- The Washington Times - Wednesday, November 27, 2002

Seen and heard last night at Air Canada Centre in Toronto:

OUT AGAIN: Peter Bondra missed his second game in a row because of back spasms. These are the first two games of the season the left wing has missed.
"No change there," coach Bruce Cassidy said after the morning skate. Bondra did not take part, a clear indication he would not play.
"I just think later in the practice it caught up to him and it didn't respond well this morning," Cassidy said of Bondra's performance during practice Monday, where the wing sped around the rink like the Bondra of old.
"He chose not to go out [yesterday]," Cassidy said. "He told us he wasn't ready to go, so hopefully it'll be ready [today]. With a back, you don't know. I don't ask a lot of questions; it's something that came up out of the blue. It's up to the medical staff and him. When he's ready, he goes in. In the meantime, we live without him."
GAP A WIDE ONE: NHL commissioner Gary Bettman has been touring league cities, pausing at each to send not-so-subtle messages to the NHL Players Association that the stakes are widening coming up to contract negotiations for a new collective bargaining agreement, due to go into effect in two years.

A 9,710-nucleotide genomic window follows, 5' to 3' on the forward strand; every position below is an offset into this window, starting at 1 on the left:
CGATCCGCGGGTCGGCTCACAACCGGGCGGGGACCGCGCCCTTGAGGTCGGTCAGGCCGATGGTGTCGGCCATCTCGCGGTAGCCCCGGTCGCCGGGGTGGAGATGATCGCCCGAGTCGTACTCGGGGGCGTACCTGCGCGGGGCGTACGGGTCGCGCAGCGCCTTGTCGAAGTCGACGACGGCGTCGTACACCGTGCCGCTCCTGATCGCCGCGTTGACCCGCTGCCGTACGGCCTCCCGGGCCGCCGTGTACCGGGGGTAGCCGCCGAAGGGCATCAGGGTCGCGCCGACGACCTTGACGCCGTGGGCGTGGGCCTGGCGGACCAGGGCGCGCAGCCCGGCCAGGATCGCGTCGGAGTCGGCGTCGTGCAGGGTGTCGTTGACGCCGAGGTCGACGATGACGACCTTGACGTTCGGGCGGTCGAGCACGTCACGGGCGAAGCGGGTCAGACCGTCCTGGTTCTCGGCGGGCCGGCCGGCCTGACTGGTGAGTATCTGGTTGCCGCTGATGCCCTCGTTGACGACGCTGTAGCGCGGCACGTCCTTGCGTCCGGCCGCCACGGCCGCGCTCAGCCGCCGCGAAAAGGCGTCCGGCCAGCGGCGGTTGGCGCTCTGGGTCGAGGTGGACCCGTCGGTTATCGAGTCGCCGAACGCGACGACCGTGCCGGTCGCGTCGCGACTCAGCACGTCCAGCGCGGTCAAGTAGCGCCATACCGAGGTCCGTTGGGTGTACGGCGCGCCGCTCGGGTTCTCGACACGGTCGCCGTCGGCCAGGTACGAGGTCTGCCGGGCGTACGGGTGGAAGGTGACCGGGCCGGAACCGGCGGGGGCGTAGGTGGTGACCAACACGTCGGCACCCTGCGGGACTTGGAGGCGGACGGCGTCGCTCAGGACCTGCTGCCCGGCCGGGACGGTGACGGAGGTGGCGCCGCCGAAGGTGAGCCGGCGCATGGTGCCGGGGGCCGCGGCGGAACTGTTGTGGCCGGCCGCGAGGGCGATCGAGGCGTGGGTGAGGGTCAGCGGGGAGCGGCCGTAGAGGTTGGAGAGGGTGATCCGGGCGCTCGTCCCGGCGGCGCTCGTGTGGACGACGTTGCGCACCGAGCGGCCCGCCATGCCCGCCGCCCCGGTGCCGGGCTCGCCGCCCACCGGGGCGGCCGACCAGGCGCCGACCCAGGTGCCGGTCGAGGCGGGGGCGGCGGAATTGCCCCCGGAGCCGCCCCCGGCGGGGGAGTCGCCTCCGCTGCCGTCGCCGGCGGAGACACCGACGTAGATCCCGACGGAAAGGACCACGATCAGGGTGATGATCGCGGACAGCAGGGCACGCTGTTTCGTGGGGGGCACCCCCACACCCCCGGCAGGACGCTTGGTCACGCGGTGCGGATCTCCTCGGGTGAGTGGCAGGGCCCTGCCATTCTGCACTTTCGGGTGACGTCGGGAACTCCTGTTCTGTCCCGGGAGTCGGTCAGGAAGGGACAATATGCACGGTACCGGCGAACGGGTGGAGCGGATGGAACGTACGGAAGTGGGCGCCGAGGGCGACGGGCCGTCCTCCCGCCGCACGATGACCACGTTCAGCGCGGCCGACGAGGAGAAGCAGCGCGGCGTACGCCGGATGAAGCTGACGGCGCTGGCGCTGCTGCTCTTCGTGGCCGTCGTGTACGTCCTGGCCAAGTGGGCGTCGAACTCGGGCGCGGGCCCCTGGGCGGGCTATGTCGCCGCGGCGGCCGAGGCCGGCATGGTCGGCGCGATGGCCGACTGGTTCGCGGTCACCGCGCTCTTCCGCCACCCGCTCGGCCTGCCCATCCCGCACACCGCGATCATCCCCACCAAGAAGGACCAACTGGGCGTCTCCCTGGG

Bettman is now being quoted as saying he has been given a mandate by the league's governors to go after a hard salary cap and has the unanimous support of all 30 owners not to budge until one is obtained.
Bettman never uses the words "salary cap." Instead, he always substitutes the phrase "cost certainty" to ensure league teams "can be economically stable and competitive where they are currently located."
The New York Post said the cap figure being targeted is $32million. Only 10 of the league's 30 teams have salaries now that would fit under that cap. With that figure in mind, the New York Rangers would have to trim $37.2million off their payroll of more than $69million. The Caps would have to make cuts totaling about $18million.
Players dumped by teams for being too expensive to fit under the cap would become available in a dispersal draft, according to the Post.
Bettman's figure is probably a bargaining chip to be thrown onto the table, but he has been promising "cost certainty" measures almost since the day the old agreement was reached in January 1995.
Bettman has been quoted as saying the owners are in complete agreement that players would be locked out until the governors' goals are reached. Most observers fear that a work stoppage of at least a season will result.
Dave Fay

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